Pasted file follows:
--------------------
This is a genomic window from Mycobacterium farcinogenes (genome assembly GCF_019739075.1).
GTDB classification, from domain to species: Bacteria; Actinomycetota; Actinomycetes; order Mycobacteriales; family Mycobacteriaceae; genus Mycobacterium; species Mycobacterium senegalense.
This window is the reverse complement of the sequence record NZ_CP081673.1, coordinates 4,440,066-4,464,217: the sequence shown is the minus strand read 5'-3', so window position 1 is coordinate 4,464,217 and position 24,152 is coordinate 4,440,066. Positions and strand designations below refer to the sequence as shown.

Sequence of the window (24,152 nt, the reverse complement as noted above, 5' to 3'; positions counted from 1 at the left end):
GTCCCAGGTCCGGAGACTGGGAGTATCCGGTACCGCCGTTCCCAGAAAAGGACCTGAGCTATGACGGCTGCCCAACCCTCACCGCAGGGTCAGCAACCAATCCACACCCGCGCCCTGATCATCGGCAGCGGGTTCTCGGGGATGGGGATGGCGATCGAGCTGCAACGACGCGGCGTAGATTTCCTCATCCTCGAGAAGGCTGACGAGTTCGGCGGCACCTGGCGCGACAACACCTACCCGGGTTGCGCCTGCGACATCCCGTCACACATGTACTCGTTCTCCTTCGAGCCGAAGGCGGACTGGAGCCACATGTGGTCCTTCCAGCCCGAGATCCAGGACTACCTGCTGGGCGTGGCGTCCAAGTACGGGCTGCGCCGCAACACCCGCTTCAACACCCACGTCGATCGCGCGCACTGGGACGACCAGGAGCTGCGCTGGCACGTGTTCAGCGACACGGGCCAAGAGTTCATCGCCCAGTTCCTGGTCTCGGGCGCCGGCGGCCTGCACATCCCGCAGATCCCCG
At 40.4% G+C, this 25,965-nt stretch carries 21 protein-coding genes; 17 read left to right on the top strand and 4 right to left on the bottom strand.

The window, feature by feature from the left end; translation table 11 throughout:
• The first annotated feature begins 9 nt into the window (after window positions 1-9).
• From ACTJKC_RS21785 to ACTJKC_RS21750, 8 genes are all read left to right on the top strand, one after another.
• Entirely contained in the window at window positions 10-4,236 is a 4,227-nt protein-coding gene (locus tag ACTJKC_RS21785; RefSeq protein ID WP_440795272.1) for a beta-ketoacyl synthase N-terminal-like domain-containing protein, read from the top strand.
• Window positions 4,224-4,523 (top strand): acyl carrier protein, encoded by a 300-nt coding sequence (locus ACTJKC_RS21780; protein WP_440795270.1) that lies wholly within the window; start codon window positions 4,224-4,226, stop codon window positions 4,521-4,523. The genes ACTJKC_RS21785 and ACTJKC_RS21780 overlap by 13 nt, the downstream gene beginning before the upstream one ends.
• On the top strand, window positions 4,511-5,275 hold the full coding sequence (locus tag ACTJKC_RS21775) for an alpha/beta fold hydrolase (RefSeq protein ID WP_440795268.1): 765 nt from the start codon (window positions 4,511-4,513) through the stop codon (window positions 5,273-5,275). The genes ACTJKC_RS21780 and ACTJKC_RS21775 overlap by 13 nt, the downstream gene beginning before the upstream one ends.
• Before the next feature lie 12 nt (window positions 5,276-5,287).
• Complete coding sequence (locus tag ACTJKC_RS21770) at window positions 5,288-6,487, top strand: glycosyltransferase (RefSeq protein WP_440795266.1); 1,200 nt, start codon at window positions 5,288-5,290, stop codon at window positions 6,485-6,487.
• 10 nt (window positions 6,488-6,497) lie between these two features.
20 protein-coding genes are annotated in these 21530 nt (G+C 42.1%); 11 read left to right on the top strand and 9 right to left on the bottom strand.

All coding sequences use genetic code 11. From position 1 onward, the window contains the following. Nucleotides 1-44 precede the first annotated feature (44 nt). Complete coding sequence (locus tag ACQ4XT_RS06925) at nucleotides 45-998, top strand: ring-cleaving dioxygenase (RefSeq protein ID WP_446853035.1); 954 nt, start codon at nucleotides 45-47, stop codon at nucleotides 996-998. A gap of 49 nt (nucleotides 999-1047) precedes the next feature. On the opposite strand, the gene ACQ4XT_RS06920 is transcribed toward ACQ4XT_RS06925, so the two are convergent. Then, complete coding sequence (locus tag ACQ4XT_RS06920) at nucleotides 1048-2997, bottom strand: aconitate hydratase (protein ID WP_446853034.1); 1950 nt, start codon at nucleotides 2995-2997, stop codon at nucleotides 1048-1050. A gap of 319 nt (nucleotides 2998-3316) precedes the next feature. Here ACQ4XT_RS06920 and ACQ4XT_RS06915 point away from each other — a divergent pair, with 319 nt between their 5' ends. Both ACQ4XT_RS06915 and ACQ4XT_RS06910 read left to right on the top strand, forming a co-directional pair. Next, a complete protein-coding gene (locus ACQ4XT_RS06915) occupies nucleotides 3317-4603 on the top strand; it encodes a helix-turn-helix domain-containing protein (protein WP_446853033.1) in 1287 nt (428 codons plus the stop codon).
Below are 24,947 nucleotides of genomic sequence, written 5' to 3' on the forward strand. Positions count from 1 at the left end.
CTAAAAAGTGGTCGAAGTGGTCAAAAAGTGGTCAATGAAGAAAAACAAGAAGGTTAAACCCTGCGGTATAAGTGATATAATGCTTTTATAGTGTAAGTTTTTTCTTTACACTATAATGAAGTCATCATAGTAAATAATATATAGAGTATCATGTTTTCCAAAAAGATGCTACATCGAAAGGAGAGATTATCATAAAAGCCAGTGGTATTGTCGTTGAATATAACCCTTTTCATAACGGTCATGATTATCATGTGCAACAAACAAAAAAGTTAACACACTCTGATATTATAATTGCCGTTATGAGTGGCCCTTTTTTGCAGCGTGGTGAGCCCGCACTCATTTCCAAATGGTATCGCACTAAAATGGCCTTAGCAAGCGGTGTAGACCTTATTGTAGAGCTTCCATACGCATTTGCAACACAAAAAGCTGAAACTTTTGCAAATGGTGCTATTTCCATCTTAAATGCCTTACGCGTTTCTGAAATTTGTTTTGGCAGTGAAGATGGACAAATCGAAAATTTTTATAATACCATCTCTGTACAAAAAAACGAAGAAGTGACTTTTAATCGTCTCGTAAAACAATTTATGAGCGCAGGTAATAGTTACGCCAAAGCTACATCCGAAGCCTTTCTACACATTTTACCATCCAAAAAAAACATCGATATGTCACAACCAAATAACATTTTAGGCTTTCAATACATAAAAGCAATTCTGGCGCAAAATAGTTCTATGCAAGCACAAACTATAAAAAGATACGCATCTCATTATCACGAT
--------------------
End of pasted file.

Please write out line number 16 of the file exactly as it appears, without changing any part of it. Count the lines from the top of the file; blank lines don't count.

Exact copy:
20 protein-coding genes are annotated in these 21530 nt (G+C 42.1%); 11 read left to right on the top strand and 9 right to left on the bottom strand.